Tinnitus Met carriers with severe hearing loss perceive thei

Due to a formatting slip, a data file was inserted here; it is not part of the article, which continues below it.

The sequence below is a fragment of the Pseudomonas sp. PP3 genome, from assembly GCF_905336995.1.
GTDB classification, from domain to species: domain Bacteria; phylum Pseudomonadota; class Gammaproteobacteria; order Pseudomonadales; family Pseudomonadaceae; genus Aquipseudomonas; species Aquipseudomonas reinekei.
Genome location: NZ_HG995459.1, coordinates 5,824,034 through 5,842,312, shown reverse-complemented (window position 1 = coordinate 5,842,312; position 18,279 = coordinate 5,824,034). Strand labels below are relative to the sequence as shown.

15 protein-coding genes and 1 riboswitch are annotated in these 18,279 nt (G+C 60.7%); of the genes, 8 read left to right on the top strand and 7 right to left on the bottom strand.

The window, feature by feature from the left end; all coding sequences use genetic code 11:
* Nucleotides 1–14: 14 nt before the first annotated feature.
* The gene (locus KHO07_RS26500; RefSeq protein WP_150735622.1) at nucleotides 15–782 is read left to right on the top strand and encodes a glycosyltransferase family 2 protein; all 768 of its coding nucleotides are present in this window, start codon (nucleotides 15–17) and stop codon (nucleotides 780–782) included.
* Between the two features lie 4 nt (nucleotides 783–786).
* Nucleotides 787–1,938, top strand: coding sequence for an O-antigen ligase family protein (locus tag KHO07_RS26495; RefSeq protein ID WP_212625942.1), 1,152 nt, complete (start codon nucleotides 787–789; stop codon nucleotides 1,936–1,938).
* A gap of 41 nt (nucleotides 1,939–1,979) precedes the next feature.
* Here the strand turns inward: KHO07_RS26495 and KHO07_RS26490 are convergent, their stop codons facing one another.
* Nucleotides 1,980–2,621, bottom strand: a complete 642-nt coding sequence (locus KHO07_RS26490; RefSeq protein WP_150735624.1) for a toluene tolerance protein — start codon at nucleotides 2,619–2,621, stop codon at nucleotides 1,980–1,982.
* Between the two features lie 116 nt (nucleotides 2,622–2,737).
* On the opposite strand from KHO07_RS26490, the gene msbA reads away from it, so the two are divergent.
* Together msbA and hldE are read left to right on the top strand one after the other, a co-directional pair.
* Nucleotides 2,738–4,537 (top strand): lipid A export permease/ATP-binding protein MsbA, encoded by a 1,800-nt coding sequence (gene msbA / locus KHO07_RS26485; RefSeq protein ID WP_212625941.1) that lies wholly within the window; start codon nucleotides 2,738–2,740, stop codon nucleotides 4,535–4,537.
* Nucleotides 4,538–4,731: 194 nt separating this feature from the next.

Tinnitus Met carriers with severe hearing loss perceive their tinnitus as being louder, which is associated with increased activity in the PHC, increased PHC→pgACC connectivity, as well as decreased pgACC→PHC connectivity. This indicates that Met carriers with severe hearing loss have increased tinnitus input as well as decreased tinnitus inhibition, as mentioned before. Previous studies have reported pgACC-mediated inhibition deficiencies in aggression (Buckholtz et al., 2008a), proneness to vertigo (Alsalman et al., 2016), and fibromyalgia (Jensen et al., 2013). That is, the pgACC sends an inhibitory projection to several other areas including the amygdala and PHC and thus might have a general stimulus-inhibition function (Buckholtz et al., 2008b; Vogt et al., 2001). This has been linked to negative feedback function in a Bayesian framework (De Ridder et al., 2016). In tinnitus with severe hearing loss, we see the imbalance explained by the connection with the PHC rather with the AUD. Notably, several studies report an effect of COMT Val158Met on the PHC as well as its connectivity to other Copanlisib areas (Bertolino et al., 2006; Meyer et al., 2016; Zhang et al., 2015). This further fits with the central concept of the Bayesian brain model for tinnitus that predicts that patients with severe hearing loss increasingly recruit auditory memory-related areas to fill in the missing information when local auditory cortical map plasticity cannot recruit it from the local cortical neighborhood (De Ridder et al., 2014a; Vanneste et al., 2016). This fits with the finding that in tinnitus with more severe hearing loss, the PHC becomes more involved as a tinnitus-generating mechanism, whereas in tinnitus without audiometric hearing loss the AUD should be more involved (Vanneste et al., 2016). The present study adds to this mechanistic explanation by identifying that severe hearing loss in combination with being a Met carrier makes the tinnitus percept louder due to a deficit in the pgACC-driven cancelation mechanism. It is important to acknowledge a second COMT (COMT2), which is related to COMT1 that regulates dopamine levels in the brain, is widely expressed in inner and outer hair cells of the cochlea. A mutation to a COMT2 shows defects in cochlear function in both mice and humans that are related to hearing loss or deafness phenotype (Du et al., 2008). Hence, it is possible that COMT can also be attributed to a peripheral component that affects hearing and tinnitus. Due to this association, it is possible that COMT could have an impact on tinnitus due to a hearing impairment that is not measurable with a pure tone audiogram (i.e. “hidden hearing loss”) but that might contribute to our findings. Furthermore, research suggests that the COMT Val158Met polymorphism influences the human experience of pain and may underlie interindividual differences in the adaptation and responses to pain and other stressful stimuli (Zubieta et al., 2003). Previous research also revealed the existence of an alternative neuronal pathway from the cochlea to the brainstem that is activated by tissue-damaging noise, possibly by type-II cochlear afferents, representing auditory nociception (Flores et al., 2015). As Met carriers are more sensitive to pain, it might be that these subjects respond in a different way to noise induced tinnitus in comparison to Val/Val homozygotes. Progress in finding a treatment for tinnitus has been hampered by the fact that tinnitus represents a highly heterogeneous condition (Schecklmann et al., 2012, 2013). Hence, it was suggested that there might be different subtypes of tinnitus. Our research fits with this idea, showing that there might be different subtypes of tinnitus depending on, for example, the underlying COMT genotype. Further studies should be performed evaluating these results with other functional imaging techniques as well as neuromodulation techniques to confirm this idea of subtyping. It has already been shown, for example, that the effect of tDCS on auditory hallucinations—which can be considered a complex form of tinnitus, analogous to hallucinosis (Vanneste et al., 2013)—depends on the COMT polymorphism (Wiegand et al., 2016).